(There’s some LOU plates up for sale today at £10,950, apparently due to the popularity of the name Louise.)

The demise of the Morris Minor gave me an opportunity to get back to our campervanning days. I wasn’t really in a position to convert a bare van as I had in New Zealand, so I traded in our faithful Traveller for an elderly campervan conversion based on a Leyland van. She had all the basics – rising roof, cooker, beds etc., but turned out to be the slowest and most unreliable campervan in the country.

The handbrake was a real liability; I used to dread having to hold the vehicle on the handbrake on even the slightest of slopes, and once we did actually slide backwards on a steep incline somewhere in Dorset, inevitably coming to rest on the car behind. Ever-so-gently, mind. Fortunately the driver behind had a sense of humour. Eventually I got rid of the bloody umbrella-style dashboard handbrake lever arrangement, substituting a floor-mounted scrap brake lever out of a truck. That did the trick, but it did nothing to cure the numerous other faults the van routinely exhibited, such as inexplicable breakdowns (we sure got our money’s worth off the AA,) and the habit the back doors had of opening of their own volition, to name but a few.

Despite these maddening drawbacks, including the rollicking I got from the cops when half a dozen welly boots shot out from the back doors, the blue van did set us free to have some great camping holidays in the New Forest and Dorset. One year Margaret went down with glandular fever and was laid up for weeks over the summer holiday, under doctor’s orders for complete rest. After a week or two we were all going stir crazy, so we decided to experimentally try some light camping, on condition that we should not go so far as to make it difficult to turn back. We came up with the idea of driving west until four o’clock and then taking the first left turn. It worked, and became a family tradition which rarely failed. And Margaret got better. Camping as therapy.

The van (we never hit on a name for her,) also served us well on longer trips, such as regular visits to my parents in Norfolk or when Margaret’s father died and we had to rush up the Scottish Borders, or when we fetched her Auntie Susie down from Edinburgh in a blizzard, protected by a convoy of kind lorry drivers down the A1. For all her faults, the blue van was one of the family right up to the day when our window no longer faced the South.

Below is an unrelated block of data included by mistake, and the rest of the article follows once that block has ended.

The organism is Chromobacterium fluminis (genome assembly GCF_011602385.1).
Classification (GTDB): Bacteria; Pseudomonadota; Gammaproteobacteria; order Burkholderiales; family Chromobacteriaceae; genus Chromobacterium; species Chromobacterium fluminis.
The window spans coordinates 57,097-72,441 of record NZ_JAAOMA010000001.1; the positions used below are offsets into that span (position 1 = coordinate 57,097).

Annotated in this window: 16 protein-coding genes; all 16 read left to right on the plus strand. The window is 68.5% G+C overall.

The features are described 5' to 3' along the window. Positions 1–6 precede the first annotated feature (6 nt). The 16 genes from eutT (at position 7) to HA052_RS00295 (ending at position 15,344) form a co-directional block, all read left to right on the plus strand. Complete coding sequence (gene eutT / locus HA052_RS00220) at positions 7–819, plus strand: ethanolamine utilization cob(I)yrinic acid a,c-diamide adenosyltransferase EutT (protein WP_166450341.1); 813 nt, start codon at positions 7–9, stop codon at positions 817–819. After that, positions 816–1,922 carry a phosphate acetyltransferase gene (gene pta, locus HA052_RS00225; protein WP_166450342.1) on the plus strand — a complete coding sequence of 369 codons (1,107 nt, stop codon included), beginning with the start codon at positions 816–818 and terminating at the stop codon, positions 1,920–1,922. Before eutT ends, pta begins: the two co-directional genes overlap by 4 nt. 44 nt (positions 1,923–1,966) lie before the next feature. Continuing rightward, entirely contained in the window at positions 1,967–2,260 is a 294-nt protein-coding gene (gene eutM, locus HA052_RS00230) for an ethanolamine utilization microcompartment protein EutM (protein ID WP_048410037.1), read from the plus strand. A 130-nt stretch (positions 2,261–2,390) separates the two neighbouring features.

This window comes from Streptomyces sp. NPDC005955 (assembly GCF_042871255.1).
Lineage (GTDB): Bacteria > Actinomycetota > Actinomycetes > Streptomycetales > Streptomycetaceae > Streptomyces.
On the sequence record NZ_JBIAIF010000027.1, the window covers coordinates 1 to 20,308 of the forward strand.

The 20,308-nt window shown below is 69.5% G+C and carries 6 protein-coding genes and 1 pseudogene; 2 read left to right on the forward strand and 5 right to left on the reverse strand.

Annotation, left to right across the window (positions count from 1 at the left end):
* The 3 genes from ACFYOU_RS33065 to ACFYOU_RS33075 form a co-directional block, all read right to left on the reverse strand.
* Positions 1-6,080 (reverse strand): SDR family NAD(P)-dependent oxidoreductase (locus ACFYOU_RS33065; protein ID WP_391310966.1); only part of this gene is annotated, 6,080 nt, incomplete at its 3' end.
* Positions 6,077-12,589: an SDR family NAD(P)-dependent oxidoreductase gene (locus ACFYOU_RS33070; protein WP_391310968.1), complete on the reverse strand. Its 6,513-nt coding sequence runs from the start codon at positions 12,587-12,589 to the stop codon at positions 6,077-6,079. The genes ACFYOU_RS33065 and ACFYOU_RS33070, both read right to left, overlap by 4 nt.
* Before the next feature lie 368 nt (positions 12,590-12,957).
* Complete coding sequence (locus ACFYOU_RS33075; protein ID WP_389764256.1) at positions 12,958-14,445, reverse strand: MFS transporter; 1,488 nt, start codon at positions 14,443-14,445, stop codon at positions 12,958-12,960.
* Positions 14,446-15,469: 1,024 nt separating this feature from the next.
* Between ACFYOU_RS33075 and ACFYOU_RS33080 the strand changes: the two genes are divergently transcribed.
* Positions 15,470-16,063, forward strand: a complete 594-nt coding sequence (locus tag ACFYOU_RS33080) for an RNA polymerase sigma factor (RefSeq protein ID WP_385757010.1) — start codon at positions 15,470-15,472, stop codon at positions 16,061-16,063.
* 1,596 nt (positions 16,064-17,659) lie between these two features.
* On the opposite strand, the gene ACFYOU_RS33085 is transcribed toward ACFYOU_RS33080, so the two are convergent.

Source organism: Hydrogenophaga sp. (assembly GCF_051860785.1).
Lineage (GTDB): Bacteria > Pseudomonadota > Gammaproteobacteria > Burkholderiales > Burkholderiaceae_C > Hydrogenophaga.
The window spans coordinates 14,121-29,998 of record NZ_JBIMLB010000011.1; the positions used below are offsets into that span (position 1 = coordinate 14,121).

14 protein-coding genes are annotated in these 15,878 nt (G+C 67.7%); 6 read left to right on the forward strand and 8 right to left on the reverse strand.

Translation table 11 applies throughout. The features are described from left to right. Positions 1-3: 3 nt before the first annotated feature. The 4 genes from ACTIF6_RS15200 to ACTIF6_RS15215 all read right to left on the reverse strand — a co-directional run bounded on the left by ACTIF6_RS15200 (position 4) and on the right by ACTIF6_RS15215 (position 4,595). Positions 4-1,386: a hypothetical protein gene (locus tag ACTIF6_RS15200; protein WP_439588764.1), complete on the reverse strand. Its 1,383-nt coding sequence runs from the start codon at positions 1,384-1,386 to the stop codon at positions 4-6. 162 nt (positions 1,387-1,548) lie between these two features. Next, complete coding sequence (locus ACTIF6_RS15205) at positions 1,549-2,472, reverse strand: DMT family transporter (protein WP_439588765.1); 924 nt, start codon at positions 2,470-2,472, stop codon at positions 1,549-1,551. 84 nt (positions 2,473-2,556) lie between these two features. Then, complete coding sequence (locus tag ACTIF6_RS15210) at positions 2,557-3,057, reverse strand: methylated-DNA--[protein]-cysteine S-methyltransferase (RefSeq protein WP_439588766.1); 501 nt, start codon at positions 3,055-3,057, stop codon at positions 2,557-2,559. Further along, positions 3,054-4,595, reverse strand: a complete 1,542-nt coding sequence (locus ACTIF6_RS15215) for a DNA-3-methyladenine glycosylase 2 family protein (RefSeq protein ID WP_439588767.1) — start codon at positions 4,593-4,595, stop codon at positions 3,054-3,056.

Our house was quite close to Netley railway station so quite often I used to travel to work and back by train. One day I got on the train, depressed about a programme the previous day about how Portsmouth FC had retained the FA Cup during the war. We had reunited the remaining members of the winning 1939 team in our studio and played back a clip of their cup-winning game, which they had never seen before. That plan went well, but once the Pompey lads started to chat about the good old days the floor manager realised the goalkeeper was drunk and the cameras had to dodge around him as he gradually slumped into happy torpor during the recording, due to be transmitted that evening.

As the studio director I assumed the programme had been a disaster but as the train chugged along the following morning I became aware of a group of workers bound for the Southampton shipyards (Vosper Thorneycroft) who were raving about this programme they had seen last evening. They had evidently not noticed our drunken goalie problem and they had nothing but praise for the programme. Lesson learned.

Though the village itself seems rather down-at-heel these days, our street hasn’t changed much, apart from the recent massacre of the lime trees right outside our window. One of its merits was, and remains, that it is a cul-de-sac, where kids can play in relative safety. I really appreciated this, perhaps because I and my sister had been prohibited from playing in the street when we were prefab kids. It’s  a friendly street; neighbours still chat and put the world to rights.